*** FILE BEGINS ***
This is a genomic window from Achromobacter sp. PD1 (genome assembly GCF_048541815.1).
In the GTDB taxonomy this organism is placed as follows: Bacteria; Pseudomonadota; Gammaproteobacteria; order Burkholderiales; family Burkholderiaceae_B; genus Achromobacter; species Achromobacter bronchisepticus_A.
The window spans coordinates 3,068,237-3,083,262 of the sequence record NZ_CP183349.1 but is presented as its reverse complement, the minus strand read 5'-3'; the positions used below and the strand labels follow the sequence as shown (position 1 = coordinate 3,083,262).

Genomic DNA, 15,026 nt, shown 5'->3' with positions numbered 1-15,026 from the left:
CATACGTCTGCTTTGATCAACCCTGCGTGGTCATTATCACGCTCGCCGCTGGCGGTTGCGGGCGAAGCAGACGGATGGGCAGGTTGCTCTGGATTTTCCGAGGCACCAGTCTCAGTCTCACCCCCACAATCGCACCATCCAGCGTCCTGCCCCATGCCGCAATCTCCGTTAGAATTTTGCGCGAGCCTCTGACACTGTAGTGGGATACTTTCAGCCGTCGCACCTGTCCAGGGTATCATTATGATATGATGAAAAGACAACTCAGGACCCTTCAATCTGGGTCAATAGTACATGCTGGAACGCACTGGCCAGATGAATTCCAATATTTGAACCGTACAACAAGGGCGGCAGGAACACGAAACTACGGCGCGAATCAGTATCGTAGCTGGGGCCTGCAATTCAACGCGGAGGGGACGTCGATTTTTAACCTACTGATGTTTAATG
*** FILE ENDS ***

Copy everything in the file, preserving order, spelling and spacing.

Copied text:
This is a genomic window from Achromobacter sp. PD1 (genome assembly GCF_048541815.1).
In the GTDB taxonomy this organism is placed as follows: Bacteria; Pseudomonadota; Gammaproteobacteria; order Burkholderiales; family Burkholderiaceae_B; genus Achromobacter; species Achromobacter bronchisepticus_A.
The window spans coordinates 3,068,237-3,083,262 of the sequence record NZ_CP183349.1 but is presented as its reverse complement, the minus strand read 5'-3'; the positions used below and the strand labels follow the sequence as shown (position 1 = coordinate 3,083,262).

Genomic DNA, 15,026 nt, shown 5'->3' with positions numbered 1-15,026 from the left:
CATACGTCTGCTTTGATCAACCCTGCGTGGTCATTATCACGCTCGCCGCTGGCGGTTGCGGGCGAAGCAGACGGATGGGCAGGTTGCTCTGGATTTTCCGAGGCACCAGTCTCAGTCTCACCCCCACAATCGCACCATCCAGCGTCCTGCCCCATGCCGCAATCTCCGTTAGAATTTTGCGCGAGCCTCTGACACTGTAGTGGGATACTTTCAGCCGTCGCACCTGTCCAGGGTATCATTATGATATGATGAAAAGACAACTCAGGACCCTTCAATCTGGGTCAATAGTACATGCTGGAACGCACTGGCCAGATGAATTCCAATATTTGAACCGTACAACAAGGGCGGCAGGAACACGAAACTACGGCGCGAATCAGTATCGTAGCTGGGGCCTGCAATTCAACGCGGAGGGGACGTCGATTTTTAACCTACTGATGTTTAATG